U.S. Cluster Munition Use Alleged in Yemen
Pictures released last month raised questions about possible U.S. use of cluster munitions in Yemen. On June 7, Amnesty International released photographs that appeared to show a U.S.-manufactured cruise missile and cluster munitions that struck the southern Yemeni community of al-Ma’jalah in December 2009, killing 55 people, including 14 alleged al Qaeda members, according to the organization’s press release. If the incident is confirmed as involving U.S.-fired weapons, it would be the first U.S. use of cluster munitions since 2003 in Iraq. Thus far, Washington has not responded to questions about the weapons. Whether they could have been transferred to Yemen and used by Yemeni forces is also unclear, but unlikely. The version of the U.S. Tomahawk cruise missile identified in the photos, the BGM-109D, is not known to have been transferred to Yemen or any other country and is designed to be launched from ships or submarines that Yemen does not have, Amnesty International arms control researcher Mike Lewis said in an interview. Neither the United States nor Yemen has signed the Convention on Cluster Munitions, which enters into force Aug. 1 and bars the use of the weapons in question.
IAEA Questions to Syria Remain Unanswered
Questions posed by the International Atomic Energy Agency (IAEA) to Syria about past nuclear-related procurements and activities still have not been answered, according to an agency report released May 31.
The report called for Syria to “cooperate with the agency on these issues in a timely manner.” Syria has provided some information, which the agency is currently assessing, the report said. The outstanding questions include previously unreported uranium-conversion activities using undeclared quantities of uranyl nitrate and yellowcake, a uranium concentrate, that the agency uncovered at a facility housing Syria’s Miniature Neutron Source Reactor (MNSR). (See ACT, December 2009.) Uranyl nitrate is a substance that is covered by safeguards and must therefore be declared to IAEA inspectors. Yellowcake, an early precursor for civil and military nuclear efforts, does not require safeguards.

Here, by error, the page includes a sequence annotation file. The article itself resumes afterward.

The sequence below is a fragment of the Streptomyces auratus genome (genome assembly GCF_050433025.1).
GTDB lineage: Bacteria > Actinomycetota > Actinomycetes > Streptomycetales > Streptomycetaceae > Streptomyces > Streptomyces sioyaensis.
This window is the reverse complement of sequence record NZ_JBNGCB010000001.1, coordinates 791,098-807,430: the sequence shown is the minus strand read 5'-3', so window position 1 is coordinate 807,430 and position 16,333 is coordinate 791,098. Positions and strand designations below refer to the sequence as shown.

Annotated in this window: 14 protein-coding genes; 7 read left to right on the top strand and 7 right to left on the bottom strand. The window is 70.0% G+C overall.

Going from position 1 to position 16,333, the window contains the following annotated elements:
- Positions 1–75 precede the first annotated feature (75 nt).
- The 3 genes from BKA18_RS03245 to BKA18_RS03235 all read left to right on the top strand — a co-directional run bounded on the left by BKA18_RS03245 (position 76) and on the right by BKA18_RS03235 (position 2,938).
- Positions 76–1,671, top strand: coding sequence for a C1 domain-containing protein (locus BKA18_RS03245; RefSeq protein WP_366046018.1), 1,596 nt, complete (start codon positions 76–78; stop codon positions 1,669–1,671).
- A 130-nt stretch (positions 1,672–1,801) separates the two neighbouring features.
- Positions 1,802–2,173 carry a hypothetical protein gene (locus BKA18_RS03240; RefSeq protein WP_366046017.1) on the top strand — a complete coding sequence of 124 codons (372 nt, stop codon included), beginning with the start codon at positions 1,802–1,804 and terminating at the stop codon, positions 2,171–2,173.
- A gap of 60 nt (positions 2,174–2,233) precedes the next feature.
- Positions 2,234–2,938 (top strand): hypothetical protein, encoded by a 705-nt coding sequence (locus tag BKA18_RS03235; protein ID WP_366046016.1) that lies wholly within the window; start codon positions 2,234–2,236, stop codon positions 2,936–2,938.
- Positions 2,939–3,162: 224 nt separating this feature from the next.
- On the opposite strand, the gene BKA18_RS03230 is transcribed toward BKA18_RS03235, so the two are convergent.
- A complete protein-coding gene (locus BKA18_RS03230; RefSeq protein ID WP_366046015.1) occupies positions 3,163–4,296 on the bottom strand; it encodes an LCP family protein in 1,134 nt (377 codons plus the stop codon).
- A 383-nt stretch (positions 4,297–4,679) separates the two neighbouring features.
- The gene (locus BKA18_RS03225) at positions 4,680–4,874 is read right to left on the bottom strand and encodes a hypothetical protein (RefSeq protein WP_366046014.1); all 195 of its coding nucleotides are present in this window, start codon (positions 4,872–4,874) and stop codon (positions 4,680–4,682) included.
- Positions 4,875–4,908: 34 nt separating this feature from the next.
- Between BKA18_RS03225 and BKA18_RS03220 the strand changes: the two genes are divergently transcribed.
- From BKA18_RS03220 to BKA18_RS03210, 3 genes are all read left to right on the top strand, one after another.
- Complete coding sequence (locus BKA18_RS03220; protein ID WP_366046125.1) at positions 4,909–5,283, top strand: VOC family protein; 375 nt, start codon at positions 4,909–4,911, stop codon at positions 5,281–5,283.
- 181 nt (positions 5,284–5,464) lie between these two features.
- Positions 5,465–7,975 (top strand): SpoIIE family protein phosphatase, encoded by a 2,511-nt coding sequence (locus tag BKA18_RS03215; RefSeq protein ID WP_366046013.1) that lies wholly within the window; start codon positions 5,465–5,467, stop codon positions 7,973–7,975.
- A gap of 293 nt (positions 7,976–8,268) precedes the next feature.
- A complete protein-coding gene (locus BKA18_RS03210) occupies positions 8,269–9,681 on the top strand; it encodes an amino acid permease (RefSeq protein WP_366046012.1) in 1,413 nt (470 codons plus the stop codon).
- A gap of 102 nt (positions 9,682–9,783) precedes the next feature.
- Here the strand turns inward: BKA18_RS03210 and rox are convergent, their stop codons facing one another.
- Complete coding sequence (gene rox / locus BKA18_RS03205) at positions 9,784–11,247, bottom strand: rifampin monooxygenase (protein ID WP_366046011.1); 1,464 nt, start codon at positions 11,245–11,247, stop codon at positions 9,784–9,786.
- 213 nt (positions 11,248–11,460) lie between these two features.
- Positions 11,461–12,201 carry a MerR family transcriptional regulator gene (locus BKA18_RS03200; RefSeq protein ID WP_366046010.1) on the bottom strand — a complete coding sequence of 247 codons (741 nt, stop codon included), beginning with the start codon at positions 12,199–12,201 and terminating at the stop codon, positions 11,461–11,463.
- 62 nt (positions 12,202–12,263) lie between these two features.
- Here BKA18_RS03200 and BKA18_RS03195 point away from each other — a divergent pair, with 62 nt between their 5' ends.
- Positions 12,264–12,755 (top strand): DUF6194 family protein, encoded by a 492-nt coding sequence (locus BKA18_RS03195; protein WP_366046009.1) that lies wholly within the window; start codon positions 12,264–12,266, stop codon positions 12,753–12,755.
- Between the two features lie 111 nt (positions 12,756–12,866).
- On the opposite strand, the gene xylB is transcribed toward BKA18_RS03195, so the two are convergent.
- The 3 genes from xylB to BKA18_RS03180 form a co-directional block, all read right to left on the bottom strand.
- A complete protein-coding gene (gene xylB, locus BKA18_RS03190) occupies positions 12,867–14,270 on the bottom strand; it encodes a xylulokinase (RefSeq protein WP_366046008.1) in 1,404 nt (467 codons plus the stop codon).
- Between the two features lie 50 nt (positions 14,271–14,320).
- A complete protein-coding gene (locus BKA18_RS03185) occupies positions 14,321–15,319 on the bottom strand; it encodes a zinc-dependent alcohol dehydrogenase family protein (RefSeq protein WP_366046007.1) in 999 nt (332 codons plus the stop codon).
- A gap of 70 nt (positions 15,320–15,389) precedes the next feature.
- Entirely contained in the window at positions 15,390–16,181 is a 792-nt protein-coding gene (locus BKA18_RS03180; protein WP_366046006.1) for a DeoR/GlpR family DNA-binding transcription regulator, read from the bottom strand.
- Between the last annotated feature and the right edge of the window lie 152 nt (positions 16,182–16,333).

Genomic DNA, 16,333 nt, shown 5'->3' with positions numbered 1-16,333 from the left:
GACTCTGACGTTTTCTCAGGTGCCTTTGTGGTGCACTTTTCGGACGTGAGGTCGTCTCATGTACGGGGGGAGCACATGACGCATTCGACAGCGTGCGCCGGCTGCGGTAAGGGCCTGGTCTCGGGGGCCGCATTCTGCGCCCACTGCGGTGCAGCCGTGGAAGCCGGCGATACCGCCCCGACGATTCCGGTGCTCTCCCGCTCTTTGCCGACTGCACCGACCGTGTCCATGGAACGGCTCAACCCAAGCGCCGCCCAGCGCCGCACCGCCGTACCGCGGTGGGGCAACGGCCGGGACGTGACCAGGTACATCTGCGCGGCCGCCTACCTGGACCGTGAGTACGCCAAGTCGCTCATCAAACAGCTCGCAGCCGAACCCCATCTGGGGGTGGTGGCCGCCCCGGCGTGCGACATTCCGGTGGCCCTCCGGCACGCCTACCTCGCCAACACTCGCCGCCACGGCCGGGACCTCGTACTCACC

The IAEA report says that the agency is still awaiting results of analysis undertaken using samples recovered during a physical inventory verification at the MNSR in March.
Syria’s initial explanation for the material in June 2009 was not supported by IAEA sampling, the agency said in a report last November. (See ACT, December 2009.) In November, Syria said the particles originated from domestically produced yellowcake. Syria has said the undeclared conversion experiment took place in 2004 and that the resulting uranyl nitrate was to be used in irradiation experiments. Conversion involves changing yellowcake to uranium hexafluoride gas, required for enrichment.
Syria has still not resolved “outstanding issues” related to the presence of chemically processed uranium at the Dair al Zour site, the IAEA report says. Israel bombed that facility in 2007, and Syria subsequently bulldozed over the site. (See ACT, November 2007.)
IAEA Board Discusses Israeli Nuclear Program
The International Atomic Energy Agency (IAEA) Board of Governors last month discussed Israel’s nuclear program during its quarterly meeting, the first time since 1991 it had done so.